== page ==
Business begins to roll in for Magnolia Bluffs Casino
By Patrick Murphy & Sabrina Robertson
NATCHEZ — The usual patron’s of the Magnolia Bluffs Casino have slowly started to trickle back in since the casino reopened its doors last week.
Under the direction of the Mississippi Gaming Commission, Magnolia Bluffs had a forced closure on St. Patrick’s Day, March 17 — as did every other casino in the state to mitigate the spread of COVID-19.
Casinos statewide reopened for business on May 21.
Willie Minor, Magnolia Bluffs director of operations, said they’ve seen a few “regulars” coming back to the slots and tables.
“Things are starting to pick up for us,” he said. “We are beginning to see our regular patrons trickle back in and that’s a good thing.”
Before closing, Minor said Magnolia Bluffs add an average of 800 patrons on weekdays and approximately 2,000 on weekends.
Magnolia Bluffs now as has an average of 500 patrons per day since reopening, Minor said.
Many machines have been cut off to provide a 6-foot distance between players while keeping the most popular games on the floor.
“We kept all of our most popular (games) on the floor. There was something that we implemented this week. We are allowing our patrons to come in and find out if their favorite game is back in service. … We kept our most popular table games open: Black Jack, three-card poker and craps,” he said.
Before entering the casino, every patron has their temperature taken and are asked a set of questions, Minor said.
“We’re not allowing anyone with a fever into the casino,” he said. “… A lot of our patrons feel like they are safe coming in because they are seeing how we are taking it (the virus) seriously and the cleaning process.”
The buffet has also reopened but with a shorter list of food items on the menu, Food and Beverage Director Tracey Bennett said.
“We have opened up the buffet but are serving the bistro items out there to help us keep a 6-foot distance between customers,” she said. “We only have four options off of our bistro menu — chicken salad, fish basket, hamburger and cheeseburger and chicken wings. We also have a Blue Plate Special mix up, where we offer a soul food or comfort food item that changes daily — jambalaya, fried chicken, etc.”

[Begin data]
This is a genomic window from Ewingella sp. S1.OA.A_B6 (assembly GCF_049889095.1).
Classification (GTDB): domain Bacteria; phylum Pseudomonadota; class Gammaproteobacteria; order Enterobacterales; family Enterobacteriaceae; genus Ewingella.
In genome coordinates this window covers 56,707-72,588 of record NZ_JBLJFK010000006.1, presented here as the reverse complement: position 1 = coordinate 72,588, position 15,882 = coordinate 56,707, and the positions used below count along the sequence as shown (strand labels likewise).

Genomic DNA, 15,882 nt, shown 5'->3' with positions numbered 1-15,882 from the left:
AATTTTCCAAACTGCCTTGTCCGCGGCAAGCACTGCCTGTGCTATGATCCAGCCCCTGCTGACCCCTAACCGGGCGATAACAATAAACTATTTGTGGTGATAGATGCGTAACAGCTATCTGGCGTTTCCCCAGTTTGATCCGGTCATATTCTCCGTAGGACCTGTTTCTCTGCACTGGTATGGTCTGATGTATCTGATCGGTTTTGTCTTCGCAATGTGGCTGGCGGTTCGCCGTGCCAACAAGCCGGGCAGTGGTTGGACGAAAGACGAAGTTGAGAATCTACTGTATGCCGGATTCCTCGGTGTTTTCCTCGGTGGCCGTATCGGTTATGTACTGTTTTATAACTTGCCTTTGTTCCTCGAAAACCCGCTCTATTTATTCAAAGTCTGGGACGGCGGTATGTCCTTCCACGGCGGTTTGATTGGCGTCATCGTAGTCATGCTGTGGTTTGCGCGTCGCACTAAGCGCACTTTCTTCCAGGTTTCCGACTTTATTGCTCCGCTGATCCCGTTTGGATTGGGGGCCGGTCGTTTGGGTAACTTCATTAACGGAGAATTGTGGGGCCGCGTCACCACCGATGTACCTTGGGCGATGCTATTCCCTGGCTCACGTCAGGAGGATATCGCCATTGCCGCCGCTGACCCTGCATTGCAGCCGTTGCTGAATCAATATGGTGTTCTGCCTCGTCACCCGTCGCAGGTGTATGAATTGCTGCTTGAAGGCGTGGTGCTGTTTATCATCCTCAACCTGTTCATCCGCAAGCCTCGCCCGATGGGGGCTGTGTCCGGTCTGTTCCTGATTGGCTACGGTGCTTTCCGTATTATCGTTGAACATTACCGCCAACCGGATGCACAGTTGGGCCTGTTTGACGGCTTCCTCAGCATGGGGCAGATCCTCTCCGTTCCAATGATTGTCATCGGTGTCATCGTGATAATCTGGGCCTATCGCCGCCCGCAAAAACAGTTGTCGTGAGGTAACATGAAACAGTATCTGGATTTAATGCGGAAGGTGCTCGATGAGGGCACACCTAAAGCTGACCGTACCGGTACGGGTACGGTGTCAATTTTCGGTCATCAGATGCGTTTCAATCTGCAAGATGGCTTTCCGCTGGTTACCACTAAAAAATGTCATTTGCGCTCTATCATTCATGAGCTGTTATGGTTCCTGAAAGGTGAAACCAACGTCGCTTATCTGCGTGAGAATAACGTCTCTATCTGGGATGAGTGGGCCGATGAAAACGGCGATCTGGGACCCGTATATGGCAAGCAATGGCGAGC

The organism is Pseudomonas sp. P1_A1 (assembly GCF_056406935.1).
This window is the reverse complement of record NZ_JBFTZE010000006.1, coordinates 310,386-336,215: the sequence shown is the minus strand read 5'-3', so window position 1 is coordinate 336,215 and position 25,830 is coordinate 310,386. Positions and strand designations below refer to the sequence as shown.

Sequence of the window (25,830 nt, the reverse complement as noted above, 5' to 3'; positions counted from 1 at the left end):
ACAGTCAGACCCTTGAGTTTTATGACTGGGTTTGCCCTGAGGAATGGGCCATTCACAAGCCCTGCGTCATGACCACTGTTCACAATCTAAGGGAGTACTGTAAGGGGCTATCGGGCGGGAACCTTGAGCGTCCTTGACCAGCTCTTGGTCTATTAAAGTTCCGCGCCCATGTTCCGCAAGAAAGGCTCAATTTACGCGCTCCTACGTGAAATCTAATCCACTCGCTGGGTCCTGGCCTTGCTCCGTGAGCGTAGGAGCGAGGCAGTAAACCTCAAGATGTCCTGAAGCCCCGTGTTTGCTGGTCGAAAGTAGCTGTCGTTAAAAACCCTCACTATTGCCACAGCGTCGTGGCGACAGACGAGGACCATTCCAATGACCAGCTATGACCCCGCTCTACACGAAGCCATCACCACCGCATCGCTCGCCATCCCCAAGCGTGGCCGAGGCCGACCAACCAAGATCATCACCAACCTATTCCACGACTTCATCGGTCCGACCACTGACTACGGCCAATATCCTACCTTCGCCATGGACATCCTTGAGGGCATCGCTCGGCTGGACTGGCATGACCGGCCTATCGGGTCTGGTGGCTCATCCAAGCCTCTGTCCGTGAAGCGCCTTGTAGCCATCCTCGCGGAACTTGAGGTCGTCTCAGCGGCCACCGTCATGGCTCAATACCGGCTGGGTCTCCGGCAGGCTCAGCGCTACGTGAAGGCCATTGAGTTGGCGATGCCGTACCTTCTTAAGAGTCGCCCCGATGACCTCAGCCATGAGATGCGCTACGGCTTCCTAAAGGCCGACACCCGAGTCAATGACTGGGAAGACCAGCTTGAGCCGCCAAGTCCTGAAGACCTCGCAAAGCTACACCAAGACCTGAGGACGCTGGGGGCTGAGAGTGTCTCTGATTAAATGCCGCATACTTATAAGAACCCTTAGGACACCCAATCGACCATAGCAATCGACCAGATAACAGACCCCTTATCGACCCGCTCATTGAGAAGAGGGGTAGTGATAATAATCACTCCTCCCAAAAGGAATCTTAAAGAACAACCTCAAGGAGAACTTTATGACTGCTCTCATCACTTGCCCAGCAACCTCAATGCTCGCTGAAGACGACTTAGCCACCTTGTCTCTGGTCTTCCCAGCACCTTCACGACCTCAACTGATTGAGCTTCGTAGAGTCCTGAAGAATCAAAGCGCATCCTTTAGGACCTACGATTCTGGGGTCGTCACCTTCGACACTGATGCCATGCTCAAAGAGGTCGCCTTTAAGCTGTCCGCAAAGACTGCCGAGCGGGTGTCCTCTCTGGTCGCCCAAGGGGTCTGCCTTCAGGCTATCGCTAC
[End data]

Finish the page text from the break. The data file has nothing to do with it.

Bennett said the bar and buffet areas have also implemented quite a few changes for public health and safety: plexiglass between all of the servers and customers, plastic cups and utensils, tables moved further apart, ropes between lines of patrons and a lot of masks and hand sanitizer.
“We all have facemasks on and are using the hand sanitizer at an unbelievable rate, both at the front of the house and the back of the house, all of our self-serving stations were taken down so any drinks have to come from a bartender or server,” she said.
“Business has not been as it was. We are considered a retirement community so I believe people are being more cautious, which is a good thing. It gives us a chance to get ready to handle more customers, kind of like a soft reopening. We’re getting to learn as we go. … Public safety is our top priority, more so than making money. With every safety precaution we’ve been asked to do, we’ve taken it one step farther. We don’t even allow smoking inside the casino anymore, which is just one more way we can keep from spreading any sickness around.”